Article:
In my first of three post-show Q&As this year with Lazarus Theatre, I was at Greenwich Theatre for this pioneering ensemble company’s exciting re-examination of Shakespeare’s The Tempest. Sure, we’ve had Prospero played by a woman before – not least Vanessa Redgrave, Helen Mirren and Harriet Walter – but what happens when you take […]
The bookworm in me adores everything about libraries and they don’t get much more atmospheric, or historic, than The London Library, the world’s oldest independent lending library – and now a highly unconventional theatrical venue for Creation Theatre Company’s latest offering.
Dubbed by Stephen Fry as a “gym of the mind”, The London Library, with its […]
My Dad’s Gap Year Q&A video and photos: Launching Tom Wright and Rikki Beadle-Blair’s unstoppable collaboration
The Park Theatre was absolutely buzzing last night with two sell-out shows, including in Park 90, Tom Wright’s debut play My Dad’s Gap Year, which has nearly sold out the rest of its run too. What’s the secret alchemy between Wright and his director Rikki Beadle-Blair?
I suspect that a key element is their mutual […]
It’s only a matter of days until the UK is scheduled to depart the European Union. As anyone who follows me knows, Brexit is an outcome I’ve been fighting, marching and campaigning against since David Cameron first announced the date for the 2016 referendum.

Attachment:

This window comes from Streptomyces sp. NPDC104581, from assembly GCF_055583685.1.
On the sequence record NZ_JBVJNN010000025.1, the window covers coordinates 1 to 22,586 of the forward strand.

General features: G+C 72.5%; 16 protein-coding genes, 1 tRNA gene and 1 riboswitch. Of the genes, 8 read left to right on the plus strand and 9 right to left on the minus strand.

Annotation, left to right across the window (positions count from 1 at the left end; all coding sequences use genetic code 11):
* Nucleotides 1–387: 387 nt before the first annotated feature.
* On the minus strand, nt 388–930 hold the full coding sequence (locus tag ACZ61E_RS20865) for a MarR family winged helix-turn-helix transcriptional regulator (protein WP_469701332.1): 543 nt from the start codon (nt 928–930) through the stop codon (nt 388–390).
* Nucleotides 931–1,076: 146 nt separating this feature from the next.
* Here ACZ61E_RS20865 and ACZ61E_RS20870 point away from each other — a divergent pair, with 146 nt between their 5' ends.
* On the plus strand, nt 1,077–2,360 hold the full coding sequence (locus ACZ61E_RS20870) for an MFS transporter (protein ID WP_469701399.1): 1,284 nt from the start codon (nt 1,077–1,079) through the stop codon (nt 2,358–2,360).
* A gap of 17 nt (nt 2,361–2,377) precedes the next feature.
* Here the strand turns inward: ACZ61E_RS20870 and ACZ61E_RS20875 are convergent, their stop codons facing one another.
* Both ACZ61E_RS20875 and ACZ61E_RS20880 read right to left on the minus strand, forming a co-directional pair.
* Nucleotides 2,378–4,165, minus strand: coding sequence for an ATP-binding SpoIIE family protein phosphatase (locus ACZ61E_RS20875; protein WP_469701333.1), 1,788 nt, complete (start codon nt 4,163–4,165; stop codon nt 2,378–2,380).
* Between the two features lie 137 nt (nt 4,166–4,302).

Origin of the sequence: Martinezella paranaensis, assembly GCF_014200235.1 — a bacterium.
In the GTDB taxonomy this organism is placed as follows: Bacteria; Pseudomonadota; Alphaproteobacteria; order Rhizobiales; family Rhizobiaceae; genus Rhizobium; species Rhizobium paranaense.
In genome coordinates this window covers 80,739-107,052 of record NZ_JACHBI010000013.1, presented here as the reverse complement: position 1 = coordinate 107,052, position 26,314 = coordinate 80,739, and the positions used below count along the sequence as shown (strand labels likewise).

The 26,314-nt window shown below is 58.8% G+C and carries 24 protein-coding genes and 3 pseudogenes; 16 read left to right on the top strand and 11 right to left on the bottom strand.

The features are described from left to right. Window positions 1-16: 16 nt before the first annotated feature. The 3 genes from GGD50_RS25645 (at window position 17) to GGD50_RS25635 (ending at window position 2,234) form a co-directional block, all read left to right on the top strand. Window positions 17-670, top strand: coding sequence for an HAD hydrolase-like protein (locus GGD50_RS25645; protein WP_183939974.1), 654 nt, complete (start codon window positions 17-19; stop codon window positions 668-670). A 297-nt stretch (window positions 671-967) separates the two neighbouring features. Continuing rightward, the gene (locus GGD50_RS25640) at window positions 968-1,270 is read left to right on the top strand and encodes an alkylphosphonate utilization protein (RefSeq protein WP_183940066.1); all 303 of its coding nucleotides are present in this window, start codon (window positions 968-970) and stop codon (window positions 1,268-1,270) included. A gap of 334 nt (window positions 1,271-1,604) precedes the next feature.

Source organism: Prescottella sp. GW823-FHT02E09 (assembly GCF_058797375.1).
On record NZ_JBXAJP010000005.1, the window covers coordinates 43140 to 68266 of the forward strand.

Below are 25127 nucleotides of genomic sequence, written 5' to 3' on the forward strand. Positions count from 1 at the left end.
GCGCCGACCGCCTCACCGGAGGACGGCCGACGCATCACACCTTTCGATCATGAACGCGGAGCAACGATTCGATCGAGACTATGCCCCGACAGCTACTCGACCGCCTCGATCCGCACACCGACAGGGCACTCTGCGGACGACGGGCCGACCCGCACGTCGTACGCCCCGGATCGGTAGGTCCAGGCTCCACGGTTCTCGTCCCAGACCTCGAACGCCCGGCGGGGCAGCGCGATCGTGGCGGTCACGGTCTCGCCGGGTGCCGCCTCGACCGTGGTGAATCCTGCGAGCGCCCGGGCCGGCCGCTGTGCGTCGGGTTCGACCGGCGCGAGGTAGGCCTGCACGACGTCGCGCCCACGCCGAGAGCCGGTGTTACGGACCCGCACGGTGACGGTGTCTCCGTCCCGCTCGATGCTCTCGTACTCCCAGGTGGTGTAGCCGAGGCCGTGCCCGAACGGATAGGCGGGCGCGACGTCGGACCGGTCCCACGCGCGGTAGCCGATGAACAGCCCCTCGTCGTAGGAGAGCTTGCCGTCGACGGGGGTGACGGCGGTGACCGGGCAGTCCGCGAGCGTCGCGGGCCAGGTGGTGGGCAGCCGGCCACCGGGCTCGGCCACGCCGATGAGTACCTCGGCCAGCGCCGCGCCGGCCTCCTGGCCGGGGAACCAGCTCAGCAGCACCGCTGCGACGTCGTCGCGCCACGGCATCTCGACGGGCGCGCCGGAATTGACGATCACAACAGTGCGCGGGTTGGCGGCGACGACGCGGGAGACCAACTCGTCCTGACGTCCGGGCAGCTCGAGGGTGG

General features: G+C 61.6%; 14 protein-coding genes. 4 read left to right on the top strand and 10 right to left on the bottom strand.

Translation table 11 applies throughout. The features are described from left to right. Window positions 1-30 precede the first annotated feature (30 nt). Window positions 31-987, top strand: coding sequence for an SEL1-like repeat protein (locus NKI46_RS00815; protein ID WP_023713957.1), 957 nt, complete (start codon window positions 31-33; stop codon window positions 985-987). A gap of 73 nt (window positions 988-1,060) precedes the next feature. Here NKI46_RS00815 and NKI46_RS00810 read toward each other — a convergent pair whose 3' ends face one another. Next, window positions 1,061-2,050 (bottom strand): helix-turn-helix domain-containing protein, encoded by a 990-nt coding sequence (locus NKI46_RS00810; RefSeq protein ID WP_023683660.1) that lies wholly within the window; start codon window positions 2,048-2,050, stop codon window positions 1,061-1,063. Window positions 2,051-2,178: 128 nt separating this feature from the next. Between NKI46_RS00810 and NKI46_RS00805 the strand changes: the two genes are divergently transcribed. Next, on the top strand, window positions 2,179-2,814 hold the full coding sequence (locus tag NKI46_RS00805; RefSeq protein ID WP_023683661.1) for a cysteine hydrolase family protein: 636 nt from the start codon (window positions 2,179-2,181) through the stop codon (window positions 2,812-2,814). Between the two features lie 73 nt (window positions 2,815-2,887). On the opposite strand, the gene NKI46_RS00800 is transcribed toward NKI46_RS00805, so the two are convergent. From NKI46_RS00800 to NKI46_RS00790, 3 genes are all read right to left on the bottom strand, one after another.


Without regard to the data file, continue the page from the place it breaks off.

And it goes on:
So to be invited to chair Counting Sheep, in a new co-production with Belarus Free […]
One of the reasons I love chairing post-show Q&As so much is the chance I get to learn new things from incredibly talented and knowledgeable panellists. Last night’s event for Jean Anouilh’s play The Orchestra at Omnibus Theatre was a special treat as the expert on hand was also an old friend of mine: award-winning director, […]
The Ministry of Biscuits Q&A video and photos: Sharing biscuits and a love of G&S with Philip Reeve and co
Charming, delectable, delicious. And those are just the custard creams… It’s not often I get offered biscuits at the post-show Q&As I chair, but at a show called The Ministry of Biscuits, it would have seemed remiss not to.
Since its 1998 premiere, this delightful musical has been scaled down to a bijou four-hander performed by […]
The Showstoppers Q&A video and photos: ‘Just give us something with heart’ say the musical improv masters